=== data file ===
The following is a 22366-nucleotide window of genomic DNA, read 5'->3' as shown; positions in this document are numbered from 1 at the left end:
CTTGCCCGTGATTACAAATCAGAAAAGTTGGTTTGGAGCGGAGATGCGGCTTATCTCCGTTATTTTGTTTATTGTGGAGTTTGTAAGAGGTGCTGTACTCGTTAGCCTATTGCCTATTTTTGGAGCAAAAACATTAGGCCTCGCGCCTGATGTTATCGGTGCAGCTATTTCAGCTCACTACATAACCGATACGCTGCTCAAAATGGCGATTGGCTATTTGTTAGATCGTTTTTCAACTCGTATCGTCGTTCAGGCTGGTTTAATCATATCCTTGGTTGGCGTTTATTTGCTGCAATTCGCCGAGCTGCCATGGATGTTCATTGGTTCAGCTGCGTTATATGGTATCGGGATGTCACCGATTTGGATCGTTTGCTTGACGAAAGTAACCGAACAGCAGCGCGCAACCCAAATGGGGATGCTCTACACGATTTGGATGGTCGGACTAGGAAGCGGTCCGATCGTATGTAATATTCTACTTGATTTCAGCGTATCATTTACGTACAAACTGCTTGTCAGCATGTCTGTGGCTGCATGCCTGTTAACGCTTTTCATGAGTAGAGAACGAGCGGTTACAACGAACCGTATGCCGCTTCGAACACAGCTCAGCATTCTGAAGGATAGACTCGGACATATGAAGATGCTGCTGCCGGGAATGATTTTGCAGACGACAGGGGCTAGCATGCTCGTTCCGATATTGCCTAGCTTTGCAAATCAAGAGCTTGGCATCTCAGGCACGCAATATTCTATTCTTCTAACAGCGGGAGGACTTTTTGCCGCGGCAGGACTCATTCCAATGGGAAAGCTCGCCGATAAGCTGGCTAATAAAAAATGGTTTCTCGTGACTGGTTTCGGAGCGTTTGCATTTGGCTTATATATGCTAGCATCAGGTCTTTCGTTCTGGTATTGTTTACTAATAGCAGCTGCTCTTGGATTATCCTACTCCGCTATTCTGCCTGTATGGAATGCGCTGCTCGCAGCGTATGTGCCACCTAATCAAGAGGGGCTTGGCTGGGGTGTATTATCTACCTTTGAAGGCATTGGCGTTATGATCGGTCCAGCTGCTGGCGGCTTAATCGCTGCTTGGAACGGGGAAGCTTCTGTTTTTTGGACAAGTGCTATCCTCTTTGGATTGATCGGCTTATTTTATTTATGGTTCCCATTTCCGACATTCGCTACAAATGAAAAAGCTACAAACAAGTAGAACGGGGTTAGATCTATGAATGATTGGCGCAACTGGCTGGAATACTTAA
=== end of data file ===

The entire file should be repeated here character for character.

The following is a 22366-nucleotide window of genomic DNA, read 5'->3' as shown; positions in this document are numbered from 1 at the left end:
CTTGCCCGTGATTACAAATCAGAAAAGTTGGTTTGGAGCGGAGATGCGGCTTATCTCCGTTATTTTGTTTATTGTGGAGTTTGTAAGAGGTGCTGTACTCGTTAGCCTATTGCCTATTTTTGGAGCAAAAACATTAGGCCTCGCGCCTGATGTTATCGGTGCAGCTATTTCAGCTCACTACATAACCGATACGCTGCTCAAAATGGCGATTGGCTATTTGTTAGATCGTTTTTCAACTCGTATCGTCGTTCAGGCTGGTTTAATCATATCCTTGGTTGGCGTTTATTTGCTGCAATTCGCCGAGCTGCCATGGATGTTCATTGGTTCAGCTGCGTTATATGGTATCGGGATGTCACCGATTTGGATCGTTTGCTTGACGAAAGTAACCGAACAGCAGCGCGCAACCCAAATGGGGATGCTCTACACGATTTGGATGGTCGGACTAGGAAGCGGTCCGATCGTATGTAATATTCTACTTGATTTCAGCGTATCATTTACGTACAAACTGCTTGTCAGCATGTCTGTGGCTGCATGCCTGTTAACGCTTTTCATGAGTAGAGAACGAGCGGTTACAACGAACCGTATGCCGCTTCGAACACAGCTCAGCATTCTGAAGGATAGACTCGGACATATGAAGATGCTGCTGCCGGGAATGATTTTGCAGACGACAGGGGCTAGCATGCTCGTTCCGATATTGCCTAGCTTTGCAAATCAAGAGCTTGGCATCTCAGGCACGCAATATTCTATTCTTCTAACAGCGGGAGGACTTTTTGCCGCGGCAGGACTCATTCCAATGGGAAAGCTCGCCGATAAGCTGGCTAATAAAAAATGGTTTCTCGTGACTGGTTTCGGAGCGTTTGCATTTGGCTTATATATGCTAGCATCAGGTCTTTCGTTCTGGTATTGTTTACTAATAGCAGCTGCTCTTGGATTATCCTACTCCGCTATTCTGCCTGTATGGAATGCGCTGCTCGCAGCGTATGTGCCACCTAATCAAGAGGGGCTTGGCTGGGGTGTATTATCTACCTTTGAAGGCATTGGCGTTATGATCGGTCCAGCTGCTGGCGGCTTAATCGCTGCTTGGAACGGGGAAGCTTCTGTTTTTTGGACAAGTGCTATCCTCTTTGGATTGATCGGCTTATTTTATTTATGGTTCCCATTTCCGACATTCGCTACAAATGAAAAAGCTACAAACAAGTAGAACGGGGTTAGATCTATGAATGATTGGCGCAACTGGCTGGAATACTTAA